Supplements of selenium yeast and Q10 improve your kidney function
The kidneys cleanse our blood. Well-functioning kidneys are vital for the circulatory system and good health in general. Normal functioning of cells, including kidney cells, hinges on a host of different selenium-containing proteins and coenzyme Q10. Studies show that older people in many parts of the world, Europe included, have deficiencies of both substances. Therefore, a team of Swedish scientists conducted a study where they looked at selenium status and kidney function in a group of seniors. They gave selenium yeast and coenzyme Q10 or placebo to the participants for a period of four years. The results showed that the supplemented group as compared with the placebo group had improved kidney function according to several parameters. The positive effect on cellular energy metabolism, inflammation, and oxidative stress was attributed to the two supplements. The study is published in the science journal Nutrients.
Kidneys remove waste and toxins from the blood, for instance toxic substances from medicine. The kidneys have many other functions, including to regulate the body’s vital fluid balance and pH value. In addition, the kidneys are responsible for producing hormones such as renin that controls blood pressure and EPO that helps synthesize red blood cells. Our kidneys are therefore vital for our health by many accounts.
If you suffer from a mild degree of kidney disease you probably won’t even notice it. Still, it increases the risk of diseases in the heart and cardiovascular system such as atherosclerosis and blood clots. Chronic heart failure only occurs in few people with chronic kidney disease.
Because of the close relation between kidney function, heart function, and cardiovascular function, medical science uses a term known as cardiorenal syndrome.
It turns out that cardiovascular diseases and kidney diseases are characterized by chronic inflammation. Also, inflammation is seen in the early stages of kidney dysfunction and this inflammation can promote the development of kidney ailments, which is because inflammation generates free radicals. These are aggressive molecules that cause chain reactions that can damage cells and tissue. Our only source of protection against free radicals is the presence of various antioxidants, where selenium and coenzyme Q10 play a particularly vital role.
If, however, we lack antioxidants it increases our risk of oxidative stress, which is an imbalance between free radicals and antioxidants. Therefore, there is a close link between chronic inflammation and oxidative stress, a condition that is very harmful.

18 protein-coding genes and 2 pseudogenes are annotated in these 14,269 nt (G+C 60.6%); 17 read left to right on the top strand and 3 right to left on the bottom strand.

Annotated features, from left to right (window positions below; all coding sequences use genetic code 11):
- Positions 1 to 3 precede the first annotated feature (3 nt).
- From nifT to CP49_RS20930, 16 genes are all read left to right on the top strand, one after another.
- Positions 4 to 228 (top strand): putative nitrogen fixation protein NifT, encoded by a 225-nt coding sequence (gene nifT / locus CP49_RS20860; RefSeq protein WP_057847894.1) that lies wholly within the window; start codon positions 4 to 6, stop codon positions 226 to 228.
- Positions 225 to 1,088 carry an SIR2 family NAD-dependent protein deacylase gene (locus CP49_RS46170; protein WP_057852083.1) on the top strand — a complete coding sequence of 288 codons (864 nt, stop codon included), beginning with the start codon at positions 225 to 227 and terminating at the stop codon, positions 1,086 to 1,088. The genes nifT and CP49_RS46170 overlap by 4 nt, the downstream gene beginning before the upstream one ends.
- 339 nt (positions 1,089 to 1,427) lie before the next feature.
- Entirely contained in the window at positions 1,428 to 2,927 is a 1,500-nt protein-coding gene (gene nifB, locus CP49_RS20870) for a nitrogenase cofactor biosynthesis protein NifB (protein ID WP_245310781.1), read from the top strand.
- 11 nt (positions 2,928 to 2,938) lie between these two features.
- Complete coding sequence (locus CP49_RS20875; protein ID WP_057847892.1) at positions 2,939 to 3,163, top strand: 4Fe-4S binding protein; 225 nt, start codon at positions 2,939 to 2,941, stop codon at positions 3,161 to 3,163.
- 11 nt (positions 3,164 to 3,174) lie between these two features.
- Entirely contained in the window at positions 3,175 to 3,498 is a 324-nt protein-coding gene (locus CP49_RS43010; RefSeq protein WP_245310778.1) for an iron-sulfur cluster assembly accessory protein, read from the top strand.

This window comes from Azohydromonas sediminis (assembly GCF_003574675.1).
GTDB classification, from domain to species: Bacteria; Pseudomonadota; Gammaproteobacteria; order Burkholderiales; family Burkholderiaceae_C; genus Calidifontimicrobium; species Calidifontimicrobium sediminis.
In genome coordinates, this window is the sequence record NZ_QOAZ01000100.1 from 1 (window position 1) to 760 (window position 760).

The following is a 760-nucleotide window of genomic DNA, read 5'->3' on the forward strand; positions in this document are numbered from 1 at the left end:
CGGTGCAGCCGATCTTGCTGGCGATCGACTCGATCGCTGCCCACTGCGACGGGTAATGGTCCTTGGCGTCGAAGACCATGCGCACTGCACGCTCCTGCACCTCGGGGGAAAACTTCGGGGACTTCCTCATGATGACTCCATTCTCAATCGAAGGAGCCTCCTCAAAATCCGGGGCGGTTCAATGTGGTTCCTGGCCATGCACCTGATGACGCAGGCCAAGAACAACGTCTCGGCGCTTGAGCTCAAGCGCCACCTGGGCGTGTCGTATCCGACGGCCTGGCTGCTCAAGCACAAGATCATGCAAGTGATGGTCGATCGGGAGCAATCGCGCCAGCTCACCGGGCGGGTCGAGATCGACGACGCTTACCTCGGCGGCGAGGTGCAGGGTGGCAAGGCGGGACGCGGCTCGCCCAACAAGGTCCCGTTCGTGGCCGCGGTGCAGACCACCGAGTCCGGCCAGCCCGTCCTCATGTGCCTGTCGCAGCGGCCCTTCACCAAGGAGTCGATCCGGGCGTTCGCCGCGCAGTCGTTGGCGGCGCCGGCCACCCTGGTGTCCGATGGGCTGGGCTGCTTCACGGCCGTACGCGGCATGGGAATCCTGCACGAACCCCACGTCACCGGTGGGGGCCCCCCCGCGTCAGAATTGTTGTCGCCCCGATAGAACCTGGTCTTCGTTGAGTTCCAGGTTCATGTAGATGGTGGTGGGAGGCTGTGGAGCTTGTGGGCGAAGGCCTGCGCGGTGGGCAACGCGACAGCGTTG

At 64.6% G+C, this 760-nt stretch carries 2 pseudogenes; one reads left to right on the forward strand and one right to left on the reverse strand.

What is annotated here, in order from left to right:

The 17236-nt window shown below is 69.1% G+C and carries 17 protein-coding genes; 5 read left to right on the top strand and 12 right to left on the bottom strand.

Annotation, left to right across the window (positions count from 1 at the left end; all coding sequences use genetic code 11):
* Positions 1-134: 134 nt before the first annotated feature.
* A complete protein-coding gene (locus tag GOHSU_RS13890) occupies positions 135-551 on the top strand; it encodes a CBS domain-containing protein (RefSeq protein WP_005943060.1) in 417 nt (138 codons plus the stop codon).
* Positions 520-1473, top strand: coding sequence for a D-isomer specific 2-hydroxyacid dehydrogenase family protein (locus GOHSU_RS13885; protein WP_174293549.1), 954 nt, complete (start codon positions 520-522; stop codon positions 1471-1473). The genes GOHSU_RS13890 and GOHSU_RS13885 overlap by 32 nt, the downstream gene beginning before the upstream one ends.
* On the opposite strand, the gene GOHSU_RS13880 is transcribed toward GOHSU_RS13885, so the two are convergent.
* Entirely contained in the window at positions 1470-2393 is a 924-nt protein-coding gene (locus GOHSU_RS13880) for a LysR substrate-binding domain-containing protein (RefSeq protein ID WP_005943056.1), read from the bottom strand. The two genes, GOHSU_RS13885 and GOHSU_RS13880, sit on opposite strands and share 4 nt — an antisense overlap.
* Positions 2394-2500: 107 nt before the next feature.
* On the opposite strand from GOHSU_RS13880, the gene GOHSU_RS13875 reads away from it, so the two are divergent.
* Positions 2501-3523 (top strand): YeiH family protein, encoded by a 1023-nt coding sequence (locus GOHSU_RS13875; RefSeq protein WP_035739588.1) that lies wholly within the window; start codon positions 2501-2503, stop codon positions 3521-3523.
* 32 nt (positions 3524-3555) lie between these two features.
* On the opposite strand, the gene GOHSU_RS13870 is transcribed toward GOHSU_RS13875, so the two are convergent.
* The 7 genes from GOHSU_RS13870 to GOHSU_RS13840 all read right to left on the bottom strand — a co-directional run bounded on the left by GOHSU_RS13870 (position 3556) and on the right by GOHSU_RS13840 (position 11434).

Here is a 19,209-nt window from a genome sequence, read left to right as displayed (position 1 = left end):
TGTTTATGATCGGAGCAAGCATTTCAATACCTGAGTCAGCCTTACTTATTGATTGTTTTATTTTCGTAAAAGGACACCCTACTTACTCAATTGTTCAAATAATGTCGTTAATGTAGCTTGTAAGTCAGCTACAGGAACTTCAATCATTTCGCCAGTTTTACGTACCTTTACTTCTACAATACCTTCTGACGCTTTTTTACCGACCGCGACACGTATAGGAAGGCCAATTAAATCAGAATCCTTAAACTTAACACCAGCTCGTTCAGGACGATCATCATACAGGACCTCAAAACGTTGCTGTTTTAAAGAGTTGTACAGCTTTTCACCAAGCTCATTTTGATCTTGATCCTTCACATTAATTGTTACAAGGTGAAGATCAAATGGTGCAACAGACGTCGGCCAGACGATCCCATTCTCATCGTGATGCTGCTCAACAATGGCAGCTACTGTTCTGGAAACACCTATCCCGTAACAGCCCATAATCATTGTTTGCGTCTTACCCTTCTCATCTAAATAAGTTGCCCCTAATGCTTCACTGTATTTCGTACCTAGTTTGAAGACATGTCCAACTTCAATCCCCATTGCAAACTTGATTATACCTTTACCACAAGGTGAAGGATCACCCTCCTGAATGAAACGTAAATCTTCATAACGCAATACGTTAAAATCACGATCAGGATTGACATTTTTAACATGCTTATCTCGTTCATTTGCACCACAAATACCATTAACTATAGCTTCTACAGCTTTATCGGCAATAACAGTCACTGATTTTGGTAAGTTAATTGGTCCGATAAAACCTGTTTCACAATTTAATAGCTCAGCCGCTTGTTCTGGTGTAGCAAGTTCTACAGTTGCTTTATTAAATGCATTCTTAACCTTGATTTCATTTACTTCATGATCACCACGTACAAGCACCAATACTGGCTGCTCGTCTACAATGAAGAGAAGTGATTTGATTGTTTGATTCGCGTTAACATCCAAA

Facts about kidney functions:
Selenium’s important functions and its role in the kidneys and circulatory system
Selenium supports around 30 different selenium-containing enzymes (selenoproteins) that are of vital importance to our energy turnover, metabolic processes, immune defense, fertility and so on. Selenium also supports the important GPX antioxidants that protect cells and tissues against oxidative stress caused by free radicals. Studies show that selenium protects the kidneys against toxic damage caused by mercury, cadmium, lead, and chemotherapy with a compound called cisplatin.
Our thyroid gland and kidneys hold the largest selenium concentrations but the concentration of selenium in kidney patients is lower than in healthy individuals. In mice, selenium deficiency has been seen to cause damage to the kidneys due to oxidative stress and damage to the mitochondria, which are the microscopic powerhouses that produce energy inside our cells.
Low selenium is already known to increase the risk of cardiovascular disease. The agricultural soil in large parts of the world lacks selenium and that affects the entire food chain. An estimated one billion people worldwide are believed to be selenium-deficient. In Europe, the average selenium intake is well below 50 micrograms per day, which is far too little. According to studies, we need around 100 micrograms of selenium per day or more in order to properly saturate selenoprotein P that is used as a marker of selenium status in the blood.
Q10’s important functions and its role in kidney function and the circulatory system